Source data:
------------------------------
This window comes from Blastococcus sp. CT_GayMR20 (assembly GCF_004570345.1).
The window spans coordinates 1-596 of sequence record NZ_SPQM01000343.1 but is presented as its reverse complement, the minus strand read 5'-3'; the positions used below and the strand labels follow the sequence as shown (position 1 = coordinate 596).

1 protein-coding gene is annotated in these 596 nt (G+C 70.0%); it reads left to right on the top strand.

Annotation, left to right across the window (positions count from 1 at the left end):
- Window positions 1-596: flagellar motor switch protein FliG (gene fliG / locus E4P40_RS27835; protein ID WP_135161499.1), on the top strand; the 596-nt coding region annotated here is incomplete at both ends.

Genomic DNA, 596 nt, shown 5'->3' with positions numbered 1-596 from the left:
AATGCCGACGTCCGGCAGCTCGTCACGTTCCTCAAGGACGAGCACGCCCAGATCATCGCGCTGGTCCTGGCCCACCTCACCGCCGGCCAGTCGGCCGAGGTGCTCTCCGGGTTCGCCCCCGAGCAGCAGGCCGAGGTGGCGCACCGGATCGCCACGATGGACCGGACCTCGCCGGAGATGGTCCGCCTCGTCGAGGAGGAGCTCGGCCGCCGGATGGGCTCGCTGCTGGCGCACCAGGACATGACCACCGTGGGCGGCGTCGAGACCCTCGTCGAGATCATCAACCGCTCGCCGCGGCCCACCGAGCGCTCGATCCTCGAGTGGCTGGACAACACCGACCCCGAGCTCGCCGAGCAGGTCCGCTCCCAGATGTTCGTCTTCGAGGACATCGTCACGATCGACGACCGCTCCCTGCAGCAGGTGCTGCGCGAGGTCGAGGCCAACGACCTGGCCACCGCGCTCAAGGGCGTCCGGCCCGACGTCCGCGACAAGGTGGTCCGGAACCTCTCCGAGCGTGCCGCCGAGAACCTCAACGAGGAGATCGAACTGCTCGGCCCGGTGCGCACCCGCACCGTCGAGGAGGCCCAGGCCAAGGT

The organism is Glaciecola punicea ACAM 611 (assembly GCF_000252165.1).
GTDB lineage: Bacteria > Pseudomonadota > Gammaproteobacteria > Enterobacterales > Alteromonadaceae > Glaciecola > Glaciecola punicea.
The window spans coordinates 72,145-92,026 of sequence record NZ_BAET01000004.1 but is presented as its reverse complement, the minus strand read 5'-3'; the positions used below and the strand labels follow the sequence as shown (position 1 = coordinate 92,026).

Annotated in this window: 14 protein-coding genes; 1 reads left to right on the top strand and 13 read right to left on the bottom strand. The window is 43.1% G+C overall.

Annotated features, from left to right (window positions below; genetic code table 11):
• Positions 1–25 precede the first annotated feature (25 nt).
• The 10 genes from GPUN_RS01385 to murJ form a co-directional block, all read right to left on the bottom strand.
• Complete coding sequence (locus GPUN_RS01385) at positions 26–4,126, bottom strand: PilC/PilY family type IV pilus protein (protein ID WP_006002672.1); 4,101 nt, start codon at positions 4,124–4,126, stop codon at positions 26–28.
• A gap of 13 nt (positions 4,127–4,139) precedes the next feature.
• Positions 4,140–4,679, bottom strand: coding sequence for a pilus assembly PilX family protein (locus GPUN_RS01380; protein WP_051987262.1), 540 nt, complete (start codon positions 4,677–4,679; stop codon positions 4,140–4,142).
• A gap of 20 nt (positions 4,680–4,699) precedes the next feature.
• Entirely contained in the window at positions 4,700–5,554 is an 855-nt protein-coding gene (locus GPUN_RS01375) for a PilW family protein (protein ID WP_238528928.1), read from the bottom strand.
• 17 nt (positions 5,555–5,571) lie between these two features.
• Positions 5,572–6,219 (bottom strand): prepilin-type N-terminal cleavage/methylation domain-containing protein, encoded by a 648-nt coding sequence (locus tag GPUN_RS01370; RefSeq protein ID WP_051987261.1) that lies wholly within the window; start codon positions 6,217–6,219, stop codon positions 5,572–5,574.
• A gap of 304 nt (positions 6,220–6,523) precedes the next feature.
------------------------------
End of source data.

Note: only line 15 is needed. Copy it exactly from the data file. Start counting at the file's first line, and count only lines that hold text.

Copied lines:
• Complete coding sequence (locus GPUN_RS01385) at positions 26–4,126, bottom strand: PilC/PilY family type IV pilus protein (protein ID WP_006002672.1); 4,101 nt, start codon at positions 4,124–4,126, stop codon at positions 26–28.